Updated 06:48 AM EST, Thu, Nov 26, 2020

Latino Voters 2016: Minority or Majority? [Poll]

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Will Latinos make significant effect on the 2016 elections?

In the past, Latinos appeared far from U.S. politics. Colombia Tribune revealed that this may have been due to the group's evident lack of interest, after all.

The above outlet cites proof in a Census Bureau record, which revealed less than half of eligible Hispanic voters -- about 48% -- showed up during the 2012 election. Meanwhile, more than two-thirds of the total population of whites and blacks participated.

Despite this, there are politicians trying to win Latin Americans over, convinced that having them on their respective sides could mean a comfortable seat in Congress or even the White House.

Politicians, Republicans in particular, are believed to take more consideration for the Latino community, after Republican governor Mitt Romney won over a total of 27 percent of the Hispanic voters during the 2012 elections.

Still, there could be those quietly making moves to gain favor. Donald Trump, long slammed by Latinos, remains in the headlines for some reason.

Fox News' Latino correspondent Geraldo Rivera said about the business magnate, "For all his success among whites, Trump is getting crushed in surveys of minority voters. He is deeply unpopular among blacks, Asians, Muslims, millennials and pro-choice women. For all his charm, there is special loathing for The Donald among Latinos."

Yet Trump pacifies critics with a confident and capable aura, as well as his opinion about the Miss Universe 2015 coronation night flub. He urged the now-reigning Miss Universe Pia Wurtzbach (Philippines) to share the crown with first runner-up Ariadna Gutierrez (Colombia), calling them "co-winners."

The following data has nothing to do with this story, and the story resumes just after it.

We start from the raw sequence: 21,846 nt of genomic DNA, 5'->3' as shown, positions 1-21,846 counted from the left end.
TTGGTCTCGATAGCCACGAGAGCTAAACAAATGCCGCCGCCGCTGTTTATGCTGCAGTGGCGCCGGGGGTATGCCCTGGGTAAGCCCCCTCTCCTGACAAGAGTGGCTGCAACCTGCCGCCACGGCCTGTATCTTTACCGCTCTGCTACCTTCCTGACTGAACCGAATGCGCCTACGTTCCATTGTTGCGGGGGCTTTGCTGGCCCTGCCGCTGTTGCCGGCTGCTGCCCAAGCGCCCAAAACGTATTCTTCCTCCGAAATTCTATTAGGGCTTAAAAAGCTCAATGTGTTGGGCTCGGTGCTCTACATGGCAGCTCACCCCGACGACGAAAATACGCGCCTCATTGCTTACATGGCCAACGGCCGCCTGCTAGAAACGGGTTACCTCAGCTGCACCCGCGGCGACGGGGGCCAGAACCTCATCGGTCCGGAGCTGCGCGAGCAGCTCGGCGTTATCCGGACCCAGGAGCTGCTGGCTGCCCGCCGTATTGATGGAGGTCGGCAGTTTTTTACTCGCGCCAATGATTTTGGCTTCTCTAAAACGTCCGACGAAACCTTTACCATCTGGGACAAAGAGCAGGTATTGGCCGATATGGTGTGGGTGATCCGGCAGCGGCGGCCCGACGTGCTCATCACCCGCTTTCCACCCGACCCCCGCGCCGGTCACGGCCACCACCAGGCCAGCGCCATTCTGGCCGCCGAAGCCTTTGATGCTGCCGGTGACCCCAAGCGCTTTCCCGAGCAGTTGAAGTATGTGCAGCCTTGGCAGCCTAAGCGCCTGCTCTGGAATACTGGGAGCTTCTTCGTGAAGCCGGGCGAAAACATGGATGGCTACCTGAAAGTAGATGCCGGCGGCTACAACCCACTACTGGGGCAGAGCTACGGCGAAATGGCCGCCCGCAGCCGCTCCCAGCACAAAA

"I'll tell you what I think I'd do. I think I'd make 'em a co-winner. It'd be very cool... I would recommend that they go have a beautiful ceremony, which is good for the brand and good for Miss Universe, and do a co-winner," he told NBC in an interview posted over Today's Twitter.

If that does not prove how important Latinos are for him, we can only speculate what will.

While Latinos might ignore their right to suffrage, statistics show a big wave in the election results if a bulk of the eligible population cast their votes.

In a previous article, US News considered Hispanics as "the largest minority group" in the U.S. based on the Census Bureau's records, noting them to compose 17 percent of the entire American population.

The outlet also cited a statement from a University of New Mexico professor, Gabriel Sanchez, who proved how quick the Hispanic community is growing. "Every 30 seconds, a Latino citizen turns 18 and becomes eligible to vote... That's 66,000 each month. That's a powerful number," he said the Congressional Hispanic Caucus Institute's annual policy conference in Washington.

From what history and these records tell us, will Latinos make big impact in the upcoming elections? Cast your votes below.

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